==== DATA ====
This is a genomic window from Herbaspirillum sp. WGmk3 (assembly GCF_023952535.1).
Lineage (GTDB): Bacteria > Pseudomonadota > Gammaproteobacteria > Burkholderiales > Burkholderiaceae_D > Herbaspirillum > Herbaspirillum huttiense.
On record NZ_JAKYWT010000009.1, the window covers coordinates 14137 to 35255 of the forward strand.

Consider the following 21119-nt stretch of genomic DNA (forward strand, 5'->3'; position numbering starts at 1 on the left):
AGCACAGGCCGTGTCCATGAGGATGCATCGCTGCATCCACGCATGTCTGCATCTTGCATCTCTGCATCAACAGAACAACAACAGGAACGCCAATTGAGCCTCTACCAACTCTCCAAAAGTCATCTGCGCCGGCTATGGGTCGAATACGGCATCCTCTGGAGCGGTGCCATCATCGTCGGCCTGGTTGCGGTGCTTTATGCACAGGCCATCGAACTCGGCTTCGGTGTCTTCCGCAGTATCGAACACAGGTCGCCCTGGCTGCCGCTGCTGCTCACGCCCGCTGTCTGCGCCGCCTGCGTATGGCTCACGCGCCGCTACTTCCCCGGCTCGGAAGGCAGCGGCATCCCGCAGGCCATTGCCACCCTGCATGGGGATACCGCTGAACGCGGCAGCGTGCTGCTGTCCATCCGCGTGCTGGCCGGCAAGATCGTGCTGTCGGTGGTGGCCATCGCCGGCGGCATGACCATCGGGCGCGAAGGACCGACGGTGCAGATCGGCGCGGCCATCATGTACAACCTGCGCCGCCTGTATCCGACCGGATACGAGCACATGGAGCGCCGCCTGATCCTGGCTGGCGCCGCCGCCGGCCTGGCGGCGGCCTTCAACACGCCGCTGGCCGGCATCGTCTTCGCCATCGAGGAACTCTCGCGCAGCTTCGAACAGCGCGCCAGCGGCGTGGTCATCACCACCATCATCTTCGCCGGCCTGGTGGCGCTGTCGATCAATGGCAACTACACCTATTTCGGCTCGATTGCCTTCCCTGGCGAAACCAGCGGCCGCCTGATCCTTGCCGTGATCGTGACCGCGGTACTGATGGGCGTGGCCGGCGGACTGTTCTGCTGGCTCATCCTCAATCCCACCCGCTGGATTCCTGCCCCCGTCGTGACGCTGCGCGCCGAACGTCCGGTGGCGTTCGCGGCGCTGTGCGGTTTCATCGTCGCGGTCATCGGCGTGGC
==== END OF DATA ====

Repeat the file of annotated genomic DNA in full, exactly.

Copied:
This is a genomic window from Herbaspirillum sp. WGmk3 (assembly GCF_023952535.1).
Lineage (GTDB): Bacteria > Pseudomonadota > Gammaproteobacteria > Burkholderiales > Burkholderiaceae_D > Herbaspirillum > Herbaspirillum huttiense.
On record NZ_JAKYWT010000009.1, the window covers coordinates 14137 to 35255 of the forward strand.

Consider the following 21119-nt stretch of genomic DNA (forward strand, 5'->3'; position numbering starts at 1 on the left):
AGCACAGGCCGTGTCCATGAGGATGCATCGCTGCATCCACGCATGTCTGCATCTTGCATCTCTGCATCAACAGAACAACAACAGGAACGCCAATTGAGCCTCTACCAACTCTCCAAAAGTCATCTGCGCCGGCTATGGGTCGAATACGGCATCCTCTGGAGCGGTGCCATCATCGTCGGCCTGGTTGCGGTGCTTTATGCACAGGCCATCGAACTCGGCTTCGGTGTCTTCCGCAGTATCGAACACAGGTCGCCCTGGCTGCCGCTGCTGCTCACGCCCGCTGTCTGCGCCGCCTGCGTATGGCTCACGCGCCGCTACTTCCCCGGCTCGGAAGGCAGCGGCATCCCGCAGGCCATTGCCACCCTGCATGGGGATACCGCTGAACGCGGCAGCGTGCTGCTGTCCATCCGCGTGCTGGCCGGCAAGATCGTGCTGTCGGTGGTGGCCATCGCCGGCGGCATGACCATCGGGCGCGAAGGACCGACGGTGCAGATCGGCGCGGCCATCATGTACAACCTGCGCCGCCTGTATCCGACCGGATACGAGCACATGGAGCGCCGCCTGATCCTGGCTGGCGCCGCCGCCGGCCTGGCGGCGGCCTTCAACACGCCGCTGGCCGGCATCGTCTTCGCCATCGAGGAACTCTCGCGCAGCTTCGAACAGCGCGCCAGCGGCGTGGTCATCACCACCATCATCTTCGCCGGCCTGGTGGCGCTGTCGATCAATGGCAACTACACCTATTTCGGCTCGATTGCCTTCCCTGGCGAAACCAGCGGCCGCCTGATCCTTGCCGTGATCGTGACCGCGGTACTGATGGGCGTGGCCGGCGGACTGTTCTGCTGGCTCATCCTCAATCCCACCCGCTGGATTCCTGCCCCCGTCGTGACGCTGCGCGCCGAACGTCCGGTGGCGTTCGCGGCGCTGTGCGGTTTCATCGTCGCGGTCATCGGCGTGGC